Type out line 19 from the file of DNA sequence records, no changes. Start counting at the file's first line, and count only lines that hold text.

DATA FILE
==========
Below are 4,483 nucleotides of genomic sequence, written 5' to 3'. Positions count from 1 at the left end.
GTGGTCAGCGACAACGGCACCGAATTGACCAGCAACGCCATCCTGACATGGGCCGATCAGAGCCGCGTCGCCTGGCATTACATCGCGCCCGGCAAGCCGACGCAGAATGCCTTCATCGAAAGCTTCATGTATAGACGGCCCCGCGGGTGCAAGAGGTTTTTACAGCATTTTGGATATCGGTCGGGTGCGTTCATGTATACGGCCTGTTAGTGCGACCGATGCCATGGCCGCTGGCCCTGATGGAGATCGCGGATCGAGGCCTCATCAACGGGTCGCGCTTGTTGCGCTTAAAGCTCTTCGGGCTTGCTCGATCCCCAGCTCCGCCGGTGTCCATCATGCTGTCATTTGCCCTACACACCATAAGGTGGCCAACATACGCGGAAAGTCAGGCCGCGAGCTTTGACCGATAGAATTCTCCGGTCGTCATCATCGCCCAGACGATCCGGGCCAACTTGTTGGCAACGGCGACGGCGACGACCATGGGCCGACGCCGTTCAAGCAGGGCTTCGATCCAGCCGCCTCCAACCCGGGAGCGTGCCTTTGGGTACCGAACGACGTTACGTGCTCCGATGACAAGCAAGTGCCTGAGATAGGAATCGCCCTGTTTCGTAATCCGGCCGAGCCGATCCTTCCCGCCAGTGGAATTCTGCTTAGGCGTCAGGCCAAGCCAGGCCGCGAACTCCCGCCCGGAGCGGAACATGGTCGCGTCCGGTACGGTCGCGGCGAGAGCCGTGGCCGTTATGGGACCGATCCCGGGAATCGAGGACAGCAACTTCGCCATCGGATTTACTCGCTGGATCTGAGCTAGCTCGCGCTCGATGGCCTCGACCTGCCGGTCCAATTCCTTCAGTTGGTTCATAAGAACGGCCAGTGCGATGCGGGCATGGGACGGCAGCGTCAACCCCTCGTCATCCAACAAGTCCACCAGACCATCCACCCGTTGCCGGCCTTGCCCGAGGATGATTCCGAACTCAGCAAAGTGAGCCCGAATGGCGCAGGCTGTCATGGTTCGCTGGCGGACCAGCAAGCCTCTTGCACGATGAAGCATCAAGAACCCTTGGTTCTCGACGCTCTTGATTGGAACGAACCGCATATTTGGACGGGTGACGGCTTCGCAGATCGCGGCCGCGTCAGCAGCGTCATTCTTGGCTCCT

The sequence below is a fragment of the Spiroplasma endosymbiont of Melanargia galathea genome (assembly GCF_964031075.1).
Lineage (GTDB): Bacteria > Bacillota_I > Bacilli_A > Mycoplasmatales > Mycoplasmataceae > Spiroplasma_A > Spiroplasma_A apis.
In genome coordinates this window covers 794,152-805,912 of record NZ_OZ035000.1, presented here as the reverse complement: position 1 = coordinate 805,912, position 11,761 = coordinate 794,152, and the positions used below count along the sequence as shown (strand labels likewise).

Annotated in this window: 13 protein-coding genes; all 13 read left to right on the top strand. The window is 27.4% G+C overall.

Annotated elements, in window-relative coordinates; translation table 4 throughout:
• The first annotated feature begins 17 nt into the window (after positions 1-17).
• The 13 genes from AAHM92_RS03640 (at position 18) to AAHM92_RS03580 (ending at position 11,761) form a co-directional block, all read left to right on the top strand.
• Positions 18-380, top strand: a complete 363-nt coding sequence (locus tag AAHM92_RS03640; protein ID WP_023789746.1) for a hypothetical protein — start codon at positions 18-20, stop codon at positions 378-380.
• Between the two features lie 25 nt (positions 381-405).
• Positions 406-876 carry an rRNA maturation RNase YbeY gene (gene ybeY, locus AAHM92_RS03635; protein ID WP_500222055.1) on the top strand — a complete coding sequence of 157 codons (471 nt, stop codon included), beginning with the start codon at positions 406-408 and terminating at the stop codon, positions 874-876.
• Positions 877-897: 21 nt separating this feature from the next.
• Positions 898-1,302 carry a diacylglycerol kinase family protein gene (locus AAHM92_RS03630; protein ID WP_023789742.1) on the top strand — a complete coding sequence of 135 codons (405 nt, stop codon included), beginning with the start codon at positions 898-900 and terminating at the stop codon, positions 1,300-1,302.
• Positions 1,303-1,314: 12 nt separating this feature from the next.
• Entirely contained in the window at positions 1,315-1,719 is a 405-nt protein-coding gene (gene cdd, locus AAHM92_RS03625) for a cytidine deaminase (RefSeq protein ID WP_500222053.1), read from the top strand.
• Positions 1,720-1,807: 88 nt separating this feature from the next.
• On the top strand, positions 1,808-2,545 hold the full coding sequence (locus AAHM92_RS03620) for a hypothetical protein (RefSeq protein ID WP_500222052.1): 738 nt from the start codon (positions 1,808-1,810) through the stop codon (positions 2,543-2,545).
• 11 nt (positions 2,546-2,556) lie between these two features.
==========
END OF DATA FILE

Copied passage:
• 11 nt (positions 2,546-2,556) lie between these two features.